Videogame Dilemma: Old Hardware, Shrinking Market
CNBC Media and Entertainment Reporter
The annual E3 videogame convention is the most important week of the year for game and console makers — they’re showcasing their upcoming products for fans, while showing Wall Street how they’ll compete in the coming year.
Billions of dollars are at stake: this is when retailers put in their orders for the all-important holiday season. And this year the stakes are higher than ever.
Videogame makers are unveiling their new slates — which no surprise are looking to seize spots in the top three games of the year — as well as find new ways to make money.
Electronic Arts is launching a new $50 a year annual subscription service for its “Battlefield 3” game, which turns the one-time sale of a $60 Battlefield game into an ongoing revenue stream. This follows Activision’s launch last year of a $60 a year service with additional online features for its hit “Call of Duty” franchise.
Meanwhile Activision is announcing some big games in its hit franchises — Call of Duty: Black Ops, Skylanders Giants, and Transformers: Fall of Cybertron. ‘Skylanders’ builds another kind of revenue stream — it integrates virtual game play with physical toys, so gamers want to buying the cross-platform toys long after purchasing the game itself.
Videogame sales continue to fall off a cliff — down 42 percent in April. The problem? We’re at the end of a console cycle and consumers are spending more time on social and mobile games on their smartphones and iPads.
The impact: people are not buying that fourth or fifth game every year, so the pressure is on for game-makers to be in the very top tier.
This year’s E3 is missing the big news of a splashy new video game console from either Microsoft’s Xbox or Sony’s PS3. Nintendo will be rolling out details of its new console, the Wii-U, which it first announced last year, and which is going on sale this holiday season. Nintendo has a unique window to snag new customers for its console — it’ll be another year before Microsoft or Sony come out with a next-generation product.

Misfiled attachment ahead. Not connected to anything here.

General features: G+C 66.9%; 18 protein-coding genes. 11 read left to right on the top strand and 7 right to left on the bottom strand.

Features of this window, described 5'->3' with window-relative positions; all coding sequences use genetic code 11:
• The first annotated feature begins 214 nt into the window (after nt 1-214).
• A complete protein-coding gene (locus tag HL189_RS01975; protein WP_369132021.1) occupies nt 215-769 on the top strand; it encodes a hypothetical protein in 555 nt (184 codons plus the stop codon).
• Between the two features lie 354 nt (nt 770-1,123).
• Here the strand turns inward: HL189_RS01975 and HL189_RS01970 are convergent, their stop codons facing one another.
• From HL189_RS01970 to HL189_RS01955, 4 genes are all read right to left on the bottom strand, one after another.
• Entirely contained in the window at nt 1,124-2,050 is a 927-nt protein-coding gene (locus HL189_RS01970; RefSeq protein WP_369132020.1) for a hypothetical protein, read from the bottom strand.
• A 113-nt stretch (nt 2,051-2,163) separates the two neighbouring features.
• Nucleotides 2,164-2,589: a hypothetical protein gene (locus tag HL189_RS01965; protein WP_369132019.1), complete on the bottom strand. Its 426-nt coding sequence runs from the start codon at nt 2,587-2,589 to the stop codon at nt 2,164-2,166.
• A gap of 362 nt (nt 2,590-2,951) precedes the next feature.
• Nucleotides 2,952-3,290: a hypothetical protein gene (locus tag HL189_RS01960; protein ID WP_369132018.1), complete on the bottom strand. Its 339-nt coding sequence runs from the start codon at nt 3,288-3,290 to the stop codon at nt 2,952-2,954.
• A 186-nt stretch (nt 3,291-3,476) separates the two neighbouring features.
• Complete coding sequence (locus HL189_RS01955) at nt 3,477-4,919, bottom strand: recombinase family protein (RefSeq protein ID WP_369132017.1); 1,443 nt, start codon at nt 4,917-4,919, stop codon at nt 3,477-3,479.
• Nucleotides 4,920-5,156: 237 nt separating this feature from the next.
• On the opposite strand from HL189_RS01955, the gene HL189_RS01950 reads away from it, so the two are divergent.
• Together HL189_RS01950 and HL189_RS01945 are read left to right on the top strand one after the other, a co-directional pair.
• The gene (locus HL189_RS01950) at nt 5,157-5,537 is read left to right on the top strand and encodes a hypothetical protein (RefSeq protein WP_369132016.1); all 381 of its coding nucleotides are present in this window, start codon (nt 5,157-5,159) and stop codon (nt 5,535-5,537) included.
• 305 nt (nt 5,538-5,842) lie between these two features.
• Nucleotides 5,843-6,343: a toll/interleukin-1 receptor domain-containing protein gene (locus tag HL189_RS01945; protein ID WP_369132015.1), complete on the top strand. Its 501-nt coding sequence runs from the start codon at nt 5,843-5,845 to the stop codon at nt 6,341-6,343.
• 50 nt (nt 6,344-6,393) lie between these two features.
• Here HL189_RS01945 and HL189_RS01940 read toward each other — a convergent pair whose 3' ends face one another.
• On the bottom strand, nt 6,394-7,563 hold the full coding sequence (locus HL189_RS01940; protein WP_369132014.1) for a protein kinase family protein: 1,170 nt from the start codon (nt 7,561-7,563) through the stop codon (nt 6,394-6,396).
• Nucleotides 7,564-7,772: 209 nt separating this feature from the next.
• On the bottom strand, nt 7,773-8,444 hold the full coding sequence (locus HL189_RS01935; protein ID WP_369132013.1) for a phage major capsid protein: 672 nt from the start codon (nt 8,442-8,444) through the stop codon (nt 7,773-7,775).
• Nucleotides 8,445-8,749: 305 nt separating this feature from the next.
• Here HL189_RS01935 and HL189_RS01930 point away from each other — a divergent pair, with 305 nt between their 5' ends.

The Wii U aims to embrace social networking with what it calls the “Miiverse,” to allow gamers to see what others are playing, and to share game content and tips. Nintendo will eventually allow gamers to connect to the “Miiverse” not just through the console, but also through its 3DS handheld, as well as computers and smartphones.
Nintendo is looking to change the definition of a console, by introducing a controller which looks an awful lot like an iPad, with a 6.2-inch screen. This controller offers motion-sensing control and also includes HD graphics — a 3-D extension of what’s on your screen.
With this new controller Nintendo’s hoping to go after the hard-core gamers that are typically loyal to its rivals, while also offering something different enough that the families that are now playing Angry Birds on their Apple iPads also have reason to go out and invest in a new console.
Microsoft and Sony may not have new consoles, but they’ll both promote the slew of new games from Activision, Electronic Arts, Take Two Interactive, THQ and Ubisoft. And they’ll roll out new features to keep their devices fresh at the tail end of this console cycle.
Microsoft’s Xbox, which is the leader in the US, is bound to continue to promote its non-gaming content as it becomes more of an entertainment hub for the living room. We can expect to hear about how Microsoft is embracing the “second screen” — the tablets and smartphones consumers are already using quite a bit as they watch TV. Sony’s big news may revolve around the cloud — there’s an expectation that it’ll announce a move to cloud-based play, so users can stream games.
-By CNBC's Julia Boornstin
Follow Julia Boorstin on Twitter: @JBoorstin
Julia Boorstin will be reporting on all the E3 announcements starting with Microsoft’s press conference Monday morning. Check back here for the latest.